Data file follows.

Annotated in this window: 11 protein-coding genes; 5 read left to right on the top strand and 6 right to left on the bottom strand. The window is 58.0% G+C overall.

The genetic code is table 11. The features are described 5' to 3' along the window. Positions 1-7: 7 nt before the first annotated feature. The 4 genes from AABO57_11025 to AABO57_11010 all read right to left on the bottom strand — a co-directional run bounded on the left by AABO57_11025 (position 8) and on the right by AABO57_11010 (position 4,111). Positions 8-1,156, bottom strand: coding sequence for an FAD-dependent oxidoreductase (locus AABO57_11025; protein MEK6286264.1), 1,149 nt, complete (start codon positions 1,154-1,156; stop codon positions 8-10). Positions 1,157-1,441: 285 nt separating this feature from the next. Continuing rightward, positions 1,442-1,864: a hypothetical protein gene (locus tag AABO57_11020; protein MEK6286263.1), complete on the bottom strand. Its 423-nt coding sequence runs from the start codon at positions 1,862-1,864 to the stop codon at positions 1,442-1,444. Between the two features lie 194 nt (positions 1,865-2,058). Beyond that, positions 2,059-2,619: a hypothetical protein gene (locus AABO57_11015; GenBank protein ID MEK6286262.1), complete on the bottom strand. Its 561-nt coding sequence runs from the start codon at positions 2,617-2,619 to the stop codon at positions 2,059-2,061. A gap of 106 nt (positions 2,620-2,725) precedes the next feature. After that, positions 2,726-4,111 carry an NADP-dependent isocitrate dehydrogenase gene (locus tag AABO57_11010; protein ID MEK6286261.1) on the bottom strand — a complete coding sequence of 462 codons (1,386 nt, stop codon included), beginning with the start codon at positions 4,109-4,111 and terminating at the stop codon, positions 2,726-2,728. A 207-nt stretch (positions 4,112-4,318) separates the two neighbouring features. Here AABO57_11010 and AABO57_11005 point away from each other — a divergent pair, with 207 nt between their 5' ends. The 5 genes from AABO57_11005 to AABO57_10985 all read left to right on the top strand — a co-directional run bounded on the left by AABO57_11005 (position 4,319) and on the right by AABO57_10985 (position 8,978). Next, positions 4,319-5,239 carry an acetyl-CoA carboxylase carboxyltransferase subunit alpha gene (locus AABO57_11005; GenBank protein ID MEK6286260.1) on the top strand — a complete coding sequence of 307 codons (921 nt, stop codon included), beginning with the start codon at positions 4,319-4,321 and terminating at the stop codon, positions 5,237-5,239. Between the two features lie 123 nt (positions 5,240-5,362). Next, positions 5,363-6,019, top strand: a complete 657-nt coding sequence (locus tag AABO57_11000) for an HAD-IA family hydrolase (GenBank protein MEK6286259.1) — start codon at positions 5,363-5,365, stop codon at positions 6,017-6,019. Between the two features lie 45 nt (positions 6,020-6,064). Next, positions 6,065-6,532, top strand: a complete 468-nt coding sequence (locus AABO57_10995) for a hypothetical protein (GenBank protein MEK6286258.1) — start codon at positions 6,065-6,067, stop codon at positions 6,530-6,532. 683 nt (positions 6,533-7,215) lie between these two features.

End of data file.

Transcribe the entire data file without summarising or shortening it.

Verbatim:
Annotated in this window: 11 protein-coding genes; 5 read left to right on the top strand and 6 right to left on the bottom strand. The window is 58.0% G+C overall.

The genetic code is table 11. The features are described 5' to 3' along the window. Positions 1-7: 7 nt before the first annotated feature. The 4 genes from AABO57_11025 to AABO57_11010 all read right to left on the bottom strand — a co-directional run bounded on the left by AABO57_11025 (position 8) and on the right by AABO57_11010 (position 4,111). Positions 8-1,156, bottom strand: coding sequence for an FAD-dependent oxidoreductase (locus AABO57_11025; protein MEK6286264.1), 1,149 nt, complete (start codon positions 1,154-1,156; stop codon positions 8-10). Positions 1,157-1,441: 285 nt separating this feature from the next. Continuing rightward, positions 1,442-1,864: a hypothetical protein gene (locus tag AABO57_11020; protein MEK6286263.1), complete on the bottom strand. Its 423-nt coding sequence runs from the start codon at positions 1,862-1,864 to the stop codon at positions 1,442-1,444. Between the two features lie 194 nt (positions 1,865-2,058). Beyond that, positions 2,059-2,619: a hypothetical protein gene (locus AABO57_11015; GenBank protein ID MEK6286262.1), complete on the bottom strand. Its 561-nt coding sequence runs from the start codon at positions 2,617-2,619 to the stop codon at positions 2,059-2,061. A gap of 106 nt (positions 2,620-2,725) precedes the next feature. After that, positions 2,726-4,111 carry an NADP-dependent isocitrate dehydrogenase gene (locus tag AABO57_11010; protein ID MEK6286261.1) on the bottom strand — a complete coding sequence of 462 codons (1,386 nt, stop codon included), beginning with the start codon at positions 4,109-4,111 and terminating at the stop codon, positions 2,726-2,728. A 207-nt stretch (positions 4,112-4,318) separates the two neighbouring features. Here AABO57_11010 and AABO57_11005 point away from each other — a divergent pair, with 207 nt between their 5' ends. The 5 genes from AABO57_11005 to AABO57_10985 all read left to right on the top strand — a co-directional run bounded on the left by AABO57_11005 (position 4,319) and on the right by AABO57_10985 (position 8,978). Next, positions 4,319-5,239 carry an acetyl-CoA carboxylase carboxyltransferase subunit alpha gene (locus AABO57_11005; GenBank protein ID MEK6286260.1) on the top strand — a complete coding sequence of 307 codons (921 nt, stop codon included), beginning with the start codon at positions 4,319-4,321 and terminating at the stop codon, positions 5,237-5,239. Between the two features lie 123 nt (positions 5,240-5,362). Next, positions 5,363-6,019, top strand: a complete 657-nt coding sequence (locus tag AABO57_11000) for an HAD-IA family hydrolase (GenBank protein MEK6286259.1) — start codon at positions 5,363-5,365, stop codon at positions 6,017-6,019. Between the two features lie 45 nt (positions 6,020-6,064). Next, positions 6,065-6,532, top strand: a complete 468-nt coding sequence (locus AABO57_10995) for a hypothetical protein (GenBank protein MEK6286258.1) — start codon at positions 6,065-6,067, stop codon at positions 6,530-6,532. 683 nt (positions 6,533-7,215) lie between these two features.